Offshore Wind Energy Industry Expects the Lowest Investment

Lowestoft, UK (12 December 2022) – As governments race to meet energy self-sufficiency and climate change goals, 2022 is set to see the lowest year ever for investment activity in offshore wind, a vital renewable energy technology. will be

As of 2022, only about 800 MW (0.8 GW) of generating capacity has reached final investment decision (FID) across a small number of small projects. This is according to analysis published in the Global Market Overview report released today by 4C Offshore, a leading offshore wind intelligence provider. They add that between 2015 and 2021, the average annual FID rate will be six times that, approaching 5 GW per year.

On a positive note, the report notes that 2022 was the best ever year for exclusive offshore wind farm allocations. Governments around the world have awarded project development rights totaling 72.5 GW to offshore wind developers. That number has more than tripled since last year, well above the 10 GW average over the past six years. Additionally, floating offshore wind will make significant inroads in 2022, accounting for more than half of the total awarded capacity (40 GW).

Most of the projects installed at sites awarded this year will not generate electricity until the 2030s. The average development cycle time from site award to first power is about 8 years.

Project development and FID delays are caused by a combination of factors, including permit delays, offtake auction delays, supply chain bottlenecks, and extended negotiations with the supply chain due to price uncertainty. Faced with rising costs of investment and debt, developers are struggling to remain profitable for projects that have not yet secured funding.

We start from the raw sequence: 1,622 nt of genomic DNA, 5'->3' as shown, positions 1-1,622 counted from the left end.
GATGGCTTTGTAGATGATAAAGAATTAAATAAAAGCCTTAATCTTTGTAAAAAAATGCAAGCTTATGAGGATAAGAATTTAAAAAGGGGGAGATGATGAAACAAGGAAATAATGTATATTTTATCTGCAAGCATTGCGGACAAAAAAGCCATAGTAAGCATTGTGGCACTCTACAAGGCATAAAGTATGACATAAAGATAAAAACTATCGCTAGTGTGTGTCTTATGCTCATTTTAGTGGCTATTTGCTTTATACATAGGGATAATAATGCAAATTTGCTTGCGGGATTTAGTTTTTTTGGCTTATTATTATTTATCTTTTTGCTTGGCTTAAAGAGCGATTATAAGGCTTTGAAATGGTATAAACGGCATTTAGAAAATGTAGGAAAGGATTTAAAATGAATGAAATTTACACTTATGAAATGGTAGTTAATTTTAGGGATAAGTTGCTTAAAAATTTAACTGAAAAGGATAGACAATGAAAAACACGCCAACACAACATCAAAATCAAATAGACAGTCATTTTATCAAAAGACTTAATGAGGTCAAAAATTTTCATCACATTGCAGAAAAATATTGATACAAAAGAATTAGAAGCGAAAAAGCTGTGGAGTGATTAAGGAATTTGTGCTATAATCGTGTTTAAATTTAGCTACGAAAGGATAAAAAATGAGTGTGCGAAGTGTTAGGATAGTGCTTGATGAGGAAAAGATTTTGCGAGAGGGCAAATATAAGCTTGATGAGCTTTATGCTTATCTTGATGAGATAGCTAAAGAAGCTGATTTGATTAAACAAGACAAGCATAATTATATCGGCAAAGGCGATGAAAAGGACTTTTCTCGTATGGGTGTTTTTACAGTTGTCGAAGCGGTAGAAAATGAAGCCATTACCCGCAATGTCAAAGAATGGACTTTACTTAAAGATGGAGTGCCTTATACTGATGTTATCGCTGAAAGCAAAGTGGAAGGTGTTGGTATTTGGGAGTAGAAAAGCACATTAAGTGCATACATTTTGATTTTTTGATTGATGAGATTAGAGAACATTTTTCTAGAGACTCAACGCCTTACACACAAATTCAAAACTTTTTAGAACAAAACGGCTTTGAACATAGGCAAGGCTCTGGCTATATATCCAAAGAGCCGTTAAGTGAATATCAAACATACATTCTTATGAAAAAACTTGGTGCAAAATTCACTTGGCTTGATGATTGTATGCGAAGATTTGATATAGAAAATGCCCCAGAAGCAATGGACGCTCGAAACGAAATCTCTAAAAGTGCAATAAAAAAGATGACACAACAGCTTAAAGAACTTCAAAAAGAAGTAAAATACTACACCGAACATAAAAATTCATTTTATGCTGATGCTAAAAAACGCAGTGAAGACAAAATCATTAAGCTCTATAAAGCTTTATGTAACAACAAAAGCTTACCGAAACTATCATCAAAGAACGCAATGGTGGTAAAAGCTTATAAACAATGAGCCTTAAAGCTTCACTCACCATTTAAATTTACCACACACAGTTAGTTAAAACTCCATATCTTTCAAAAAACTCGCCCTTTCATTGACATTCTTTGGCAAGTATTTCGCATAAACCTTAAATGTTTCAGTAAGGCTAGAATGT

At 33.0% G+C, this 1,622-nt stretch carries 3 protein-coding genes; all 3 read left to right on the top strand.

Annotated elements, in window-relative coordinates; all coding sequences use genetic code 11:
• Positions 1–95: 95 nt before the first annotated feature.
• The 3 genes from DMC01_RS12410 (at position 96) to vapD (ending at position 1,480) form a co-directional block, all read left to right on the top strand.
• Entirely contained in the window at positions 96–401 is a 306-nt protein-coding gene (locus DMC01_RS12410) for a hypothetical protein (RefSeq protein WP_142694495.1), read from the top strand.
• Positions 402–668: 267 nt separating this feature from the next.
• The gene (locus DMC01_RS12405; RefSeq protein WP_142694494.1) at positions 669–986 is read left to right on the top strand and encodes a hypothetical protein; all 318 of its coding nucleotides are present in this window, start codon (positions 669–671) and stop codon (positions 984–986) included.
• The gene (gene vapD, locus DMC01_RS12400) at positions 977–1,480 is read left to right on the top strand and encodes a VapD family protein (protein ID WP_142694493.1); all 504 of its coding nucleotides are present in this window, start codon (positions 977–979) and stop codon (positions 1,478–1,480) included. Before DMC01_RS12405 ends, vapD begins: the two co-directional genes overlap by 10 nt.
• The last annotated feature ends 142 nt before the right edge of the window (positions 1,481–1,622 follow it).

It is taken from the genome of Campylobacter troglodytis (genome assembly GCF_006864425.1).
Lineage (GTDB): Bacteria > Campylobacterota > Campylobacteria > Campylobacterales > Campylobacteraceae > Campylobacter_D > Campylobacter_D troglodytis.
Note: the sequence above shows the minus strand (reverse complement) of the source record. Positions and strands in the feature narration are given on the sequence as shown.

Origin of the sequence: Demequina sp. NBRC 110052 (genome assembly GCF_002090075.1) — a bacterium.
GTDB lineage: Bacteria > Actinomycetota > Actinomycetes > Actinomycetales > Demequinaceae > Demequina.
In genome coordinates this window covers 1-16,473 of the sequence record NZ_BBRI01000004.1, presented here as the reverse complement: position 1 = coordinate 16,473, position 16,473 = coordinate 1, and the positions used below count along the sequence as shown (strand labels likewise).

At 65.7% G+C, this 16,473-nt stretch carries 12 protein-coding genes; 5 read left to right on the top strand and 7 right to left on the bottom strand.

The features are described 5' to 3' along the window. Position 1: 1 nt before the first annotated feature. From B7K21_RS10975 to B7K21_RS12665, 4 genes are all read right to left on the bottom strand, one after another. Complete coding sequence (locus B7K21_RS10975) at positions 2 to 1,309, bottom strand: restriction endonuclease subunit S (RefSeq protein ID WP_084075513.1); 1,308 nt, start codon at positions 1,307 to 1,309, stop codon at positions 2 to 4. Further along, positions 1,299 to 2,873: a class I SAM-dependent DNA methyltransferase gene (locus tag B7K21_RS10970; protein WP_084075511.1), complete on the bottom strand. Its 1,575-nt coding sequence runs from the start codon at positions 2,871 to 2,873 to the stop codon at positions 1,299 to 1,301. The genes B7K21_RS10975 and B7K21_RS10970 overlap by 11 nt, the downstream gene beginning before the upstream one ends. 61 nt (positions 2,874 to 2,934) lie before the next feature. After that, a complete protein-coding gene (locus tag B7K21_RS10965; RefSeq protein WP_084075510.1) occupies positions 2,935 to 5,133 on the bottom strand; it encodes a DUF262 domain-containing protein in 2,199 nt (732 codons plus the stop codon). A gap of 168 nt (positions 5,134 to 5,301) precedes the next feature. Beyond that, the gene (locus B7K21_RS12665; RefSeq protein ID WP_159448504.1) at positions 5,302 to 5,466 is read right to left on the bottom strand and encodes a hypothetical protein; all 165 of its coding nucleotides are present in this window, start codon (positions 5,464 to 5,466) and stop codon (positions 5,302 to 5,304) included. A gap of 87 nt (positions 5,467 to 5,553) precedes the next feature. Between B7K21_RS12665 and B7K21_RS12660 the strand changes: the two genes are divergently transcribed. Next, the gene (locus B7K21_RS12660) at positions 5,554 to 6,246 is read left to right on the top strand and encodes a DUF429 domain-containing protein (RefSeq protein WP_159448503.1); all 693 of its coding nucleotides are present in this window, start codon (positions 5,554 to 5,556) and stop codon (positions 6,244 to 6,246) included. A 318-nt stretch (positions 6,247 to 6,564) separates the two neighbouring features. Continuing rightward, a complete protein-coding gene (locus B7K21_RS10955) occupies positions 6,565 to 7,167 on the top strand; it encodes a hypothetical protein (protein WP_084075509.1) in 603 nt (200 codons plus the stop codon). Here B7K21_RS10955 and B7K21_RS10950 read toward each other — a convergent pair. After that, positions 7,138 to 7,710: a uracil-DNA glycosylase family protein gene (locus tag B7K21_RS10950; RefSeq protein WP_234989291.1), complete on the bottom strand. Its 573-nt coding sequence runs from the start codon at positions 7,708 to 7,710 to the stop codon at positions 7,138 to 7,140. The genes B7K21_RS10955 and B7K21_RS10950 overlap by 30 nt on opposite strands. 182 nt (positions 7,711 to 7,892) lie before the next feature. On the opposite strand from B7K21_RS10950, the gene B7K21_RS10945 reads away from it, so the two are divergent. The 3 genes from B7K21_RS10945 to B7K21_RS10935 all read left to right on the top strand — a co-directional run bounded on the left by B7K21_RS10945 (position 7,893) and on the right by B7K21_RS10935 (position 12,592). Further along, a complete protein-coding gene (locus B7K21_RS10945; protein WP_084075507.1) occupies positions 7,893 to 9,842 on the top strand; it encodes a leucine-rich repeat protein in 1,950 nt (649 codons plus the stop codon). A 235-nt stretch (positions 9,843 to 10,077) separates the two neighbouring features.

“Developers typically secure offtake agreements (issued by power purchasers) before the project costs are fully fixed. There are exposure timeframes: price escalation clauses in offtake contracts are insufficient to meet the increased investment and debt costs, reducing project profitability,” said Richard Aukland, research director at 4C Offshore. explains Mr.

The result is the supply and demand pinch point for 2024-2025 that 4C Offshore has highlighted in its previous vessel forecast. Increasingly, projects are being delayed by up to two years, demand is flattening, and developers are looking to secure installed capacity early. One of his major suppliers is bidding for the 2026/2027 project even before the project’s final design is known.

The developer also posted significant revenue growth (year-on-year) due to higher electricity prices, maintaining projected revenue. But volatility works both ways. A combination of construction delays, weak winds and price differentials has put some developers in a hedging position, requiring them to buy back power at high market prices.

“2022 has been a complicated year for offshore wind,” said Ivar Slengesol, Vice President of New Energy Solutions at 4C’s parent company TGS. “In the short term, project delays have delayed offshore wind construction and obscured supply chain visibility. In contrast, the impressive jump in site awards this year is very good news, demonstrating broad support for offshore wind power and It bodes well for the industry in the long run.”

About TGS
TGS provides scientific data and intelligence to companies operating in the energy sector. In addition to a global, extensive and diverse energy data library, TGS offers cloud-based data applications and solutions as well as professional services such as advanced processing and analytics.

Media Inquiries:

Jaclyn Townsend
Vice President, Marketing

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